Geoffrey Chaucer Facts

Geoffrey Chaucer Facts
Geoffrey Chaucer was the greatest poet of the Middle Ages, and is regarded as the Father of English literature. He was born in London, England c. 1343 to John Chaucer and Agnes Copton, and affluent couple in the wine trade. Geoffrey attended St. Paul's Cathedral School where it is believed he discovered the writing of Ovid and Virgil, which would serve as influence for his own writing in later years. Geoffrey became a public servant to Countess Elizabeth of Ulster in 1357, a position he held for the rest of his life. In 1359 Geoffrey fought in the Hundred Years' War in France, and was captured and held for ransom. King Edward III helped pay for his return and he joined the Royal Service.
Interesting Geoffrey Chaucer Facts:
Geoffrey Chaucer traveled through France with the Royal Service in the early to mid-1360s.
King Edward Gave Geoffrey a pension of 20 marks for his service with the Royal Service.
Geoffrey married Philippa Roet in 1366. She was the daughter of Sir Payne Roet. The marriage helped Geoffrey's career.
In 1368 Geoffrey Chaucer became one of King Edward III's esquires. His position sent him on diplomatic missions, also giving him time to familiarize himself with the work of poets such as Petrarch and Dante.
Geoffrey Chaucer's passion for poetry grew as his career advanced. In 1385 he asked for a temporary leave. He lived in Kent for four years but still found little time to write as a Parliament member.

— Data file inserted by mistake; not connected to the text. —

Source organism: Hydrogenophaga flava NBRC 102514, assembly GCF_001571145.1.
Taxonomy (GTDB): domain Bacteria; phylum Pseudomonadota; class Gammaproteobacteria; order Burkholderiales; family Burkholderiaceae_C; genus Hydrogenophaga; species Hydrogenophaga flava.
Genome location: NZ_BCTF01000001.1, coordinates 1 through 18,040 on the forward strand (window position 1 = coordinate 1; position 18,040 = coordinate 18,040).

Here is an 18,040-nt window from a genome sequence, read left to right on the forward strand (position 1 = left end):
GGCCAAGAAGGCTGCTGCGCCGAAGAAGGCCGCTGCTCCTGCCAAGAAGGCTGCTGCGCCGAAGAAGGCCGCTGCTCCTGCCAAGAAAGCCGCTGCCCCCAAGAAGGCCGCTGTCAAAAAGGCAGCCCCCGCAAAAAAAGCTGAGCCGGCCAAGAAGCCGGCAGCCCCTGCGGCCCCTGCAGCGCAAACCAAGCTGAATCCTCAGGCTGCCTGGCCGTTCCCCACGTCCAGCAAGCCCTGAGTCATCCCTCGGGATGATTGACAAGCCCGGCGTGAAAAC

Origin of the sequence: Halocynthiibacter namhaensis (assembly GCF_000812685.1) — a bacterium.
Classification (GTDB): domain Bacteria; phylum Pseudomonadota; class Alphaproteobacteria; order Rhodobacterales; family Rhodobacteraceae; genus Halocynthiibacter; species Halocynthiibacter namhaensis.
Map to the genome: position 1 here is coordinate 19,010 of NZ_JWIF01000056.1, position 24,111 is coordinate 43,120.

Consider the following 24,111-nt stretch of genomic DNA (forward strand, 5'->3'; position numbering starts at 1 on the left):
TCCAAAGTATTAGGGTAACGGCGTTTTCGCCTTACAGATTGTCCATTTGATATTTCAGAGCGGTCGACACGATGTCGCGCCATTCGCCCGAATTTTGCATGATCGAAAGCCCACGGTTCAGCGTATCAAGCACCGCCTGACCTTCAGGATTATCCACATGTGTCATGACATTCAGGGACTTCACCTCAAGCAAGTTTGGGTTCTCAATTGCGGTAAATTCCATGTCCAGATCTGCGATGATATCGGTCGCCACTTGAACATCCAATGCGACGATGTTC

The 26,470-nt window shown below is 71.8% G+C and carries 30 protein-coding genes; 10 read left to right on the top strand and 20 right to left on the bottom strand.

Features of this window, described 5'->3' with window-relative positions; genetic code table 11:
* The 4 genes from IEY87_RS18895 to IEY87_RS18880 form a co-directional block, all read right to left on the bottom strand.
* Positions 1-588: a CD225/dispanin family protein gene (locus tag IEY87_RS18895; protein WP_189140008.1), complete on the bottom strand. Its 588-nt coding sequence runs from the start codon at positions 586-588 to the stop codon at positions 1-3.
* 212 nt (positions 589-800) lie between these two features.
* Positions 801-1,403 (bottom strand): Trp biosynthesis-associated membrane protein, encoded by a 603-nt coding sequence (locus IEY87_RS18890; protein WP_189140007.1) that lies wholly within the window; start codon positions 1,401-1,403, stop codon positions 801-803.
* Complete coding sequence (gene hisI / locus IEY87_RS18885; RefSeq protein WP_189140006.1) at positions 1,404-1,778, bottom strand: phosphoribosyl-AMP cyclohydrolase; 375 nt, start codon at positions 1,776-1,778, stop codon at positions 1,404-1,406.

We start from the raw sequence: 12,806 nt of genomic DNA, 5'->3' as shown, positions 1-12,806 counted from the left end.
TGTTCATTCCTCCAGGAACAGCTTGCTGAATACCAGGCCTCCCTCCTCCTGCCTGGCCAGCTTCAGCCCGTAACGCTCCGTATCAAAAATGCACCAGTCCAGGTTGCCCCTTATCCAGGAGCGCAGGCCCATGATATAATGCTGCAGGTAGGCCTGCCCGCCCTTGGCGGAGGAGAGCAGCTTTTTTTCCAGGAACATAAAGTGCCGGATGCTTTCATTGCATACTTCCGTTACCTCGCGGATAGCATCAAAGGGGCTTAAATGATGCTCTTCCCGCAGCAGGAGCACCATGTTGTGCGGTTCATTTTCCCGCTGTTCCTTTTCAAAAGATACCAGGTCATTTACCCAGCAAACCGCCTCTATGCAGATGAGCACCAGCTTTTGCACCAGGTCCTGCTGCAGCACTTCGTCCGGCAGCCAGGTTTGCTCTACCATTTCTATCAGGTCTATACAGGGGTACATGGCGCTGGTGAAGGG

In 1387 Philippa died, and Geoffrey's financial situation became dire. It was Philippa's royal annuities that kept them living so well, and those annuities disappeared when she died. This meant Geoffrey had to work and could not devote himself to writing.
It is believed that Geoffrey Chaucer's Parliament of Fouls was written in 1380. It was a poem about courtly love and its inauthentic quality.
It is believed that Geoffrey Chaucer wrote Troilus and Criseyde in the mid-1830s, a poem about his character's tragic love story. This poem is considered by many to be one of his greatest works.
It is not known when Geoffrey Chaucer wrote The Legend of Good Women, a poem that was left unfinished.
Geoffrey Chaucer's work The Canterbury Tales was originally meant to be 120 stories long. It was only completed to 24 stories, and his characters did not make it to Canterbury at all. The work was never finished but is highly regarded in literature.
While working as Clerk of the Works Geoffrey was robbed twice, and he eventually gave up his position to work as the gardener in Somersetshire in the King's park.
Geoffrey Chaucer's major works include Roman de la Rose, The Book of the Duchess, The House of Fame, Anelida and Arcite, Parliament of Foules, Boece, Troilus and Criseyde, The Legend of Good Women, The Canterbury Tales, and A Treatise on the Astrolabe.
Geoffrey Chaucer died on October 25th, 1400 in London, at the age of 60. He was buried in Westminster Abbey.
Geoffrey Chaucer's gravestone became the first of what would be called Poet's Corner in the abbey.

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